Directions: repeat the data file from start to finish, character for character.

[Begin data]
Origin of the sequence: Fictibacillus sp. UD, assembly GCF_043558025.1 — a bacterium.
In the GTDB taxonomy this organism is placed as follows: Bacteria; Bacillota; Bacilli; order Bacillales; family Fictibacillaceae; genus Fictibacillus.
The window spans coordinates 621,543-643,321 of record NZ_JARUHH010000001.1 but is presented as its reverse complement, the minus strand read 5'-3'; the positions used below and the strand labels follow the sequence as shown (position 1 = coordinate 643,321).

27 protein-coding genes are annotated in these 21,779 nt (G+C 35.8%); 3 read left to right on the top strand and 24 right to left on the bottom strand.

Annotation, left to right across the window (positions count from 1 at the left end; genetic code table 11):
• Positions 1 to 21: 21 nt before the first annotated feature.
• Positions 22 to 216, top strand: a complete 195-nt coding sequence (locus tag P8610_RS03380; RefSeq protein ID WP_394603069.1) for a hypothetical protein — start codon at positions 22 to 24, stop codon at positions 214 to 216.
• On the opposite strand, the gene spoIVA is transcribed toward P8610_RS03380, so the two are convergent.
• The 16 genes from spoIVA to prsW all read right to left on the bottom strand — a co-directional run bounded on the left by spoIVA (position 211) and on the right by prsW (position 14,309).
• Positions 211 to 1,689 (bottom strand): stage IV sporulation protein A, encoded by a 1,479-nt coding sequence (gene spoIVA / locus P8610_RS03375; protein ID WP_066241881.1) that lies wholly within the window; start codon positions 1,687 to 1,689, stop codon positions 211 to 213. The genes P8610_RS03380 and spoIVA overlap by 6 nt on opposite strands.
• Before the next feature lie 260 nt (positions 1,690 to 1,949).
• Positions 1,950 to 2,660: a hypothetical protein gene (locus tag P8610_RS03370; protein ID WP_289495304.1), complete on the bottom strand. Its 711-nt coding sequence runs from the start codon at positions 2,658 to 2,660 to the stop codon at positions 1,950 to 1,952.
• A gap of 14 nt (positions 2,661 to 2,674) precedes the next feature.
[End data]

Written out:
Origin of the sequence: Fictibacillus sp. UD, assembly GCF_043558025.1 — a bacterium.
In the GTDB taxonomy this organism is placed as follows: Bacteria; Bacillota; Bacilli; order Bacillales; family Fictibacillaceae; genus Fictibacillus.
The window spans coordinates 621,543-643,321 of record NZ_JARUHH010000001.1 but is presented as its reverse complement, the minus strand read 5'-3'; the positions used below and the strand labels follow the sequence as shown (position 1 = coordinate 643,321).

27 protein-coding genes are annotated in these 21,779 nt (G+C 35.8%); 3 read left to right on the top strand and 24 right to left on the bottom strand.

Annotation, left to right across the window (positions count from 1 at the left end; genetic code table 11):
• Positions 1 to 21: 21 nt before the first annotated feature.
• Positions 22 to 216, top strand: a complete 195-nt coding sequence (locus tag P8610_RS03380; RefSeq protein ID WP_394603069.1) for a hypothetical protein — start codon at positions 22 to 24, stop codon at positions 214 to 216.
• On the opposite strand, the gene spoIVA is transcribed toward P8610_RS03380, so the two are convergent.
• The 16 genes from spoIVA to prsW all read right to left on the bottom strand — a co-directional run bounded on the left by spoIVA (position 211) and on the right by prsW (position 14,309).
• Positions 211 to 1,689 (bottom strand): stage IV sporulation protein A, encoded by a 1,479-nt coding sequence (gene spoIVA / locus P8610_RS03375; protein ID WP_066241881.1) that lies wholly within the window; start codon positions 1,687 to 1,689, stop codon positions 211 to 213. The genes P8610_RS03380 and spoIVA overlap by 6 nt on opposite strands.
• Before the next feature lie 260 nt (positions 1,690 to 1,949).
• Positions 1,950 to 2,660: a hypothetical protein gene (locus tag P8610_RS03370; protein ID WP_289495304.1), complete on the bottom strand. Its 711-nt coding sequence runs from the start codon at positions 2,658 to 2,660 to the stop codon at positions 1,950 to 1,952.
• A gap of 14 nt (positions 2,661 to 2,674) precedes the next feature.